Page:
The PP paper goes to great lengths to estimate both the tariff and nontariff barriers that will be reduced by the TPP. Since the TPP will be implemented over a decade or more, it is appropriate to assume that wages and prices are flexible and adjust so supply equals demand, and the economy will eventually achieve the same normal level of employment as in the baseline prediction. This assumption also allows the model to predict how the TPP will ultimately affect wages of skilled and unskilled labor as well as profits. In other words, it captures the net impact on the demand for types of labor and capital when some industries contract while others expand. A weakness in the model used by PP is that it provides no information about the adjustment costs of workers who could be displaced and forced to find new jobs. However, the predictions generated by the model on import growth can be used to estimate this displacement. Indeed, PP show that even under the most pessimistic assumptions, this displacement would amount to a small fraction of annual churning in the US labor market that occurs through normal job separations and hires.
The GDAE model has no variables that actually depict trade policy and none that capture the gains from international specialization. Indeed, several of the countries are lumped together as a bloc (e.g., Brunei, Malaysia, Vietnam, and Singapore) as are Peru and Chile, so that key differences among them are not distinguished. The TPP is introduced into the model in an ad hoc fashion as a shock to aggregate demand. Since the equations of the model are not available, the reader has to rely on verbal descriptions of the generation of the effects of the TPP. These descriptions are convoluted.
The authors claim that by intensifying competition the TPP will lead to a race to the bottom as workers are laid off and wages in all TPP members are squeezed at the expense of profits, and all TPP countries are forced to raise interest rates in order to retain capital. In all TPP countries, employment drops and remains permanently lower. Labor’s share in income in all countries declines, and this decline is presented as a headline result of the study. Yet this conclusion is actually based on the authors’ assumption rather than a response generated by their model. In addition, the description of what happens once the TPP is implemented is biased. It emphasizes the negative effects of more imports and capital outflows but ignores the offsetting positive effects resulting from more exports and capital inflows.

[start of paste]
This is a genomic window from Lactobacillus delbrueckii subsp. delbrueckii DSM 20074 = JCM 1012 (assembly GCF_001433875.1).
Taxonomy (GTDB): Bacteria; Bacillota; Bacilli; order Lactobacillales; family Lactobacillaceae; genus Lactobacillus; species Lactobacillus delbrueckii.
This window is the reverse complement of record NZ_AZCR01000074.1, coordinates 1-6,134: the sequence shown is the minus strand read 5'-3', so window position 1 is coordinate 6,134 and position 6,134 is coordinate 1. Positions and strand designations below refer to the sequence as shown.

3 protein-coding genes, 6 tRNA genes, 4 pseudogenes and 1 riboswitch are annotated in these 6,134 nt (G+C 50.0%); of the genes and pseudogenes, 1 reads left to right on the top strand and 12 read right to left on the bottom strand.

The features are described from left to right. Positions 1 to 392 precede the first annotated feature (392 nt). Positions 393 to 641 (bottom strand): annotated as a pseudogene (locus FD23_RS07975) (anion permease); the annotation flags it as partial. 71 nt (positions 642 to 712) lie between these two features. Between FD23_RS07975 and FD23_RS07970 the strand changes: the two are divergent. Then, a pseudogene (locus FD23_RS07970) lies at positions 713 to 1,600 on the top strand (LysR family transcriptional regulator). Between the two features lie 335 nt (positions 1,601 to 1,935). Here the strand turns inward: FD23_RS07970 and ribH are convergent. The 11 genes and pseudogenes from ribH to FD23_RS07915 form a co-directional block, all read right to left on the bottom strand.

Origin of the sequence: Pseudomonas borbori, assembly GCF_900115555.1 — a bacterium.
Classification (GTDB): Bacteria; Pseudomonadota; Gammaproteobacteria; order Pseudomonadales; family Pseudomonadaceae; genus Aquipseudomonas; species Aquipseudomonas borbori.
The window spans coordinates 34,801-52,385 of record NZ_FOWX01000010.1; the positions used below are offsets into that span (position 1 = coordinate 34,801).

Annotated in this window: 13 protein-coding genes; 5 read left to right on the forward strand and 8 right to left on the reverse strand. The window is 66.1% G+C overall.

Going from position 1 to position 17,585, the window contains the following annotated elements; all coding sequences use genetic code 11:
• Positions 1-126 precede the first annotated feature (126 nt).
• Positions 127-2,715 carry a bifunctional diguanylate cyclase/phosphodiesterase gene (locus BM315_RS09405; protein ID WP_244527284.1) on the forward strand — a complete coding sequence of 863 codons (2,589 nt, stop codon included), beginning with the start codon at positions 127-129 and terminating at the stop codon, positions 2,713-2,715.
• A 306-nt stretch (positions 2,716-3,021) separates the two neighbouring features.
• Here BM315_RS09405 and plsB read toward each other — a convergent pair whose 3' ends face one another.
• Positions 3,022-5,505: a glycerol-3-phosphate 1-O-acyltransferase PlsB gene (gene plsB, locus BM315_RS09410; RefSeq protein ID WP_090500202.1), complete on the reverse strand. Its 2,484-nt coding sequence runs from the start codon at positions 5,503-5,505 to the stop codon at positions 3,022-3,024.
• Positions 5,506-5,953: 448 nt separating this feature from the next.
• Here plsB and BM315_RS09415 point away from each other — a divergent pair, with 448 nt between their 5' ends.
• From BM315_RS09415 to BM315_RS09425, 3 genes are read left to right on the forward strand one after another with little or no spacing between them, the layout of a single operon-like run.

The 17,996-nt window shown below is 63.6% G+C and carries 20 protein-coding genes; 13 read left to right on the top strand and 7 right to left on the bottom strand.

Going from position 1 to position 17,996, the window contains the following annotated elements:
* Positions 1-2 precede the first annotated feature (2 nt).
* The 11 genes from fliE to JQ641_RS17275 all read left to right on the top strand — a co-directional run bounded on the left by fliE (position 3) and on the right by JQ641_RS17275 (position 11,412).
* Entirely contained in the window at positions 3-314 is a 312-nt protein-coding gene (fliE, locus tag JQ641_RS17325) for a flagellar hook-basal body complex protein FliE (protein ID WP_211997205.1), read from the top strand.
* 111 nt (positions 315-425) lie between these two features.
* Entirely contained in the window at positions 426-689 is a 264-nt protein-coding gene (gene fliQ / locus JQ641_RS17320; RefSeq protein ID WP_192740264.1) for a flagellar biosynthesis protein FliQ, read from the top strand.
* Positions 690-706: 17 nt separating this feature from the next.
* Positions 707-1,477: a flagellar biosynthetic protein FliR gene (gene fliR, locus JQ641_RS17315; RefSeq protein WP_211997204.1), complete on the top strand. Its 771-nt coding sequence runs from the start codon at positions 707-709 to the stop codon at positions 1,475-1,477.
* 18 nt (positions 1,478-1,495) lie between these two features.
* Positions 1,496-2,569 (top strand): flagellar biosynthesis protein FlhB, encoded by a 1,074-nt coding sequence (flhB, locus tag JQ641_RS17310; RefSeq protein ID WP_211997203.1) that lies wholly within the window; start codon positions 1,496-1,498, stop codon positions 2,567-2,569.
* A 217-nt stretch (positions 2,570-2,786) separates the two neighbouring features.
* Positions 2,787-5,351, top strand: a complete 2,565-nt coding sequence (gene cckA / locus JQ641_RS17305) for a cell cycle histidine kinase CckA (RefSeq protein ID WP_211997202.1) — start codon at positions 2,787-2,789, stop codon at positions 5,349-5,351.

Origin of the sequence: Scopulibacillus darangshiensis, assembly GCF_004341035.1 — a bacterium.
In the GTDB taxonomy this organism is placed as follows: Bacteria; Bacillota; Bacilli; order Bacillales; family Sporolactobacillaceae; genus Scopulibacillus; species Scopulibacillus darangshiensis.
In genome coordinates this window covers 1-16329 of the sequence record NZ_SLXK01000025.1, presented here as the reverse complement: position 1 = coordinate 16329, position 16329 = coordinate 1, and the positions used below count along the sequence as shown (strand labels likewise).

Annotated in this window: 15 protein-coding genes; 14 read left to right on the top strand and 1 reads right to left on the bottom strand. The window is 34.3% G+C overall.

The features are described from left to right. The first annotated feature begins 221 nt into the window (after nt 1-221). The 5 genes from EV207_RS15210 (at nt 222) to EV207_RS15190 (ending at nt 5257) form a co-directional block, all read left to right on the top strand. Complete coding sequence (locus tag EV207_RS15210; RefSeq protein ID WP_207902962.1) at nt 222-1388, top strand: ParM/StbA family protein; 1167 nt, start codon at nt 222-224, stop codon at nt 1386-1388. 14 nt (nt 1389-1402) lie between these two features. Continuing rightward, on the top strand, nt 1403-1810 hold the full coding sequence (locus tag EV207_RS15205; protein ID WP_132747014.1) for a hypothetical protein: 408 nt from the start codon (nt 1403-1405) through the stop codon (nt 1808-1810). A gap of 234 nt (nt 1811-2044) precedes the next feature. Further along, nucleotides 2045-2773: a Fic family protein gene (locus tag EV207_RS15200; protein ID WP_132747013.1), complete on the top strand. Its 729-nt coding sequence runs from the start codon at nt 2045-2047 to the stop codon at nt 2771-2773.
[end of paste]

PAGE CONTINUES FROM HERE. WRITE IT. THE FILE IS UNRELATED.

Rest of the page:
The PP outcomes are plausible. TPP countries all benefit, with smaller countries experiencing proportionately larger gains in trade and incomes. In the United States in 2030 real incomes are raised by $131 billion (0.5 percent of baseline GDP). Given that the model they use allows for gains from increased variety and exploiting scale economies, the finding that labor and capital both benefit is quite possible. And their finding that labor would gain slightly more in percentage terms than capital is in line with the shares these factors have in the increase in value-added.
The GPM, by contrast, predicts a (permanent) decline in employment in every country in the TPP, which totals 770,000. The authors claim their model is “more realistic,” yet their model also predicts declines of 5.4 million jobs in the rest of the world! Indeed, GDP in non-TPP developing countries (i.e., China, India, Indonesia etc.) falls by 5.24 percent. It is not believable that a trade agreement of this magnitude could cause the rest of the world to plummet into recession.
To see how implausible this is, consider what the model would predict if the TPP process was actually reversed. Imagine if all TPP countries significantly raised their trade barriers and restricted capital movement. Presumably employment would rise in all the TPP countries—despite the loss of exports and curtailment of FDI inflows—and the rest of the world would boom! Indeed, given the model’s conclusions it is hard to understand how a world in which trade barriers have been continuously reduced has enjoyed so much prosperity in recent decades. What the model actually implies is that the whole world would be far better off with a trade war than with the TPP!
1. See Bauer and Erixon (2015) for a critique of the GPM and the confusion created by the Capaldo (2014) study of the Transatlantic Trade and Investment Partnership (TTIP), which also used the GPM to produce results that differed dramatically from all other TTIP studies.